Special Operations: November 4, 2004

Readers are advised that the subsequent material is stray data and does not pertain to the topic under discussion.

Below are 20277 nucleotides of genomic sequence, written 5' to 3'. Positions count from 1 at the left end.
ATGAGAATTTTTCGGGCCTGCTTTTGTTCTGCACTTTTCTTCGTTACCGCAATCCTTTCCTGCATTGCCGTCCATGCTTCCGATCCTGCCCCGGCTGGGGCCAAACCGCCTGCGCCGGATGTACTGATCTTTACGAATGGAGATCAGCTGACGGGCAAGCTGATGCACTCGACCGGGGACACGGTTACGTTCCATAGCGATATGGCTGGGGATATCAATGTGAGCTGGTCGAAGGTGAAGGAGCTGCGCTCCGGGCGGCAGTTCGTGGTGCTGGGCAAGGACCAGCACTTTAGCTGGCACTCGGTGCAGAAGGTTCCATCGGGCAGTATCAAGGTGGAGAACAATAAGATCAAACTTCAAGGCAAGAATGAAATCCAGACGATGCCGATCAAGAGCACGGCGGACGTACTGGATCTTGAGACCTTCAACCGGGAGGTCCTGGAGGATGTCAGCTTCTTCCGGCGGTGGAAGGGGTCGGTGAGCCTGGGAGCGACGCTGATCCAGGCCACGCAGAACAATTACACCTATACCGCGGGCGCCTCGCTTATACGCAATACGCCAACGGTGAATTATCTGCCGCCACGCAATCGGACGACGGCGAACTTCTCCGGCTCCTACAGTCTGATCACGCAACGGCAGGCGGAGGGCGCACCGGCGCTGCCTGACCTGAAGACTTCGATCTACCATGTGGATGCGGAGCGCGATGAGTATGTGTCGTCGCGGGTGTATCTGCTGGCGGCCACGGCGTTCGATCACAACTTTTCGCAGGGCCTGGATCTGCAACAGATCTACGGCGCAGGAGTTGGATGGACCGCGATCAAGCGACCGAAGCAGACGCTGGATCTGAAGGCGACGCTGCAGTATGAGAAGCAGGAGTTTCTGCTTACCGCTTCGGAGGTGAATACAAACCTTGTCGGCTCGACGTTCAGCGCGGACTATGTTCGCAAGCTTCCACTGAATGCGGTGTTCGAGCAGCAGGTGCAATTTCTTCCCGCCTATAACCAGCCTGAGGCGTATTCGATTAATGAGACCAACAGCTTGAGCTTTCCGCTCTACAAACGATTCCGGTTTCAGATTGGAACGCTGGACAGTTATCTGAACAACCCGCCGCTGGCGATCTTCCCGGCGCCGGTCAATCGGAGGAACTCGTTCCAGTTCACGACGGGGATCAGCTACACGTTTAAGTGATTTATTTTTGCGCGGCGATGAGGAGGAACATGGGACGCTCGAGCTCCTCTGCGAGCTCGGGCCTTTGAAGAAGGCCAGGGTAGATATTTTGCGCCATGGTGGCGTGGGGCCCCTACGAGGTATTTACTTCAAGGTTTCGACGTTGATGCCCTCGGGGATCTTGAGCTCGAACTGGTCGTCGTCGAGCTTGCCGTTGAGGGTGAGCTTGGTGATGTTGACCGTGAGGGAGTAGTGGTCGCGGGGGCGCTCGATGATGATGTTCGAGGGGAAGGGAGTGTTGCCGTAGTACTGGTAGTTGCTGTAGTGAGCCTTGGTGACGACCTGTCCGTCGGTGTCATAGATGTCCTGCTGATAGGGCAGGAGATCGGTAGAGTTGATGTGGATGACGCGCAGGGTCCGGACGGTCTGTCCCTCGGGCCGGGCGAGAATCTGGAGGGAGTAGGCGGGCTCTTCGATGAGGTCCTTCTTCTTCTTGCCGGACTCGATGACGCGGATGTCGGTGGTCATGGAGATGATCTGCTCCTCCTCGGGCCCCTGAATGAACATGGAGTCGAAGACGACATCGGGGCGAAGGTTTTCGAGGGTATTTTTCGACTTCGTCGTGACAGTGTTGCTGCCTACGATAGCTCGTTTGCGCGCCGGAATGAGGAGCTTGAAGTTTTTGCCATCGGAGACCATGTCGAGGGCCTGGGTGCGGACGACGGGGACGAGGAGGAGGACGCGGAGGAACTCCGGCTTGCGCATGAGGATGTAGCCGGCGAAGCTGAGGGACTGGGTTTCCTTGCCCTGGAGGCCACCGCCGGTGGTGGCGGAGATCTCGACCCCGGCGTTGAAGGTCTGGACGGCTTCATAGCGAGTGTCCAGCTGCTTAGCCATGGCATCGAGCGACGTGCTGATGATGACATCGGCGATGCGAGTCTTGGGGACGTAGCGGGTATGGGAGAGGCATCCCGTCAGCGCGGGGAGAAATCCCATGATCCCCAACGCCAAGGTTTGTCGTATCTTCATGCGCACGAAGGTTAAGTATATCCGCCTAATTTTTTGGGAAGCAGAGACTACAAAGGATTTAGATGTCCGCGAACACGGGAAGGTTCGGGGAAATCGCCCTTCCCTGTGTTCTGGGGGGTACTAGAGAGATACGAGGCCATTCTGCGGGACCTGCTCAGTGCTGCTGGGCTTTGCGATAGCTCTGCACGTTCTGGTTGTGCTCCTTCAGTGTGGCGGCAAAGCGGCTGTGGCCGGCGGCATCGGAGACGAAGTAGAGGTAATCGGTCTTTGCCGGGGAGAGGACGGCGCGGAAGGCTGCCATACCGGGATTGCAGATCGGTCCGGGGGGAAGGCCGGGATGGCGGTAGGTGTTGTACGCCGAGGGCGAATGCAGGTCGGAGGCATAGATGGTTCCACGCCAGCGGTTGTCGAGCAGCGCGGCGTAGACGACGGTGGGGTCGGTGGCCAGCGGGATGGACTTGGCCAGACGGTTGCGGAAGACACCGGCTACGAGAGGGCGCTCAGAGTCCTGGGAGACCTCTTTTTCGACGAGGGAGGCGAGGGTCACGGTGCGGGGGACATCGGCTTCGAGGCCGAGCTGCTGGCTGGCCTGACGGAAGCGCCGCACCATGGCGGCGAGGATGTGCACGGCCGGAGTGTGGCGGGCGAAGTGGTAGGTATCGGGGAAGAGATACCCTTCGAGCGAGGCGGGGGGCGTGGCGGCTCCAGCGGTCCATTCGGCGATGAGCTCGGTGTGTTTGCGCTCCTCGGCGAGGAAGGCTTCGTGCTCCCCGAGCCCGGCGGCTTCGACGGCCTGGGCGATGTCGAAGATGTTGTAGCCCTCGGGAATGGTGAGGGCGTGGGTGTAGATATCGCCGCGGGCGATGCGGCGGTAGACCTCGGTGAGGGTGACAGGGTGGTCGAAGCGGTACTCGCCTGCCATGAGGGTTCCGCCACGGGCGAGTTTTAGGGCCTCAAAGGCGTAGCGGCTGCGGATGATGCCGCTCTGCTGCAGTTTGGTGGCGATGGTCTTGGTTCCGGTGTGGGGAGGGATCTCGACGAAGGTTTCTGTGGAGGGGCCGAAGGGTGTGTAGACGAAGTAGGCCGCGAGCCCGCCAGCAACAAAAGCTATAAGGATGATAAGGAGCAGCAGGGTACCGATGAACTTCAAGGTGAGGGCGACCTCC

The U.S. SOCOM (Special Operations Command) has been given authority to spend up to $25 million a year, without consulting Congress, to support warlords, mercenaries and foreign combat forces in general. Traditionally, only the CIA was allowed to do this sort of thing. However, the U.S. Army Special Forces was allowed to organize and maintain mercenary forces during the Vietnam war, and did so with great success (and often in cooperation with the CIA). However, since the formation of SOCOM in the 1986, the Department of Defense has increasingly seen its commando force as a superior (compared to the CIA) source of intelligence. Moreover, SOCOM takes orders from the Department of Defense, the CIA does not. So the Department of Defense has sought powers for SOCOM that are similar to those the CIA has. The CIA does not like this, but SOCOM has a good track record (including may joint operations with the CIA), and has accumulated sufficient clout and good will in Congress to get additional powers. The main argument for giving SOCOM money for mercenaries is because this sort of thing is very useful for hunting terrorists. You often have to hire muscle locally, and in a hurry. SOCOM is taking the lead in field operations against terrorists overseas. Now SOCOM can hire locally, and do it quickly, where before it had to call back to Washington and do some negotiating first. 


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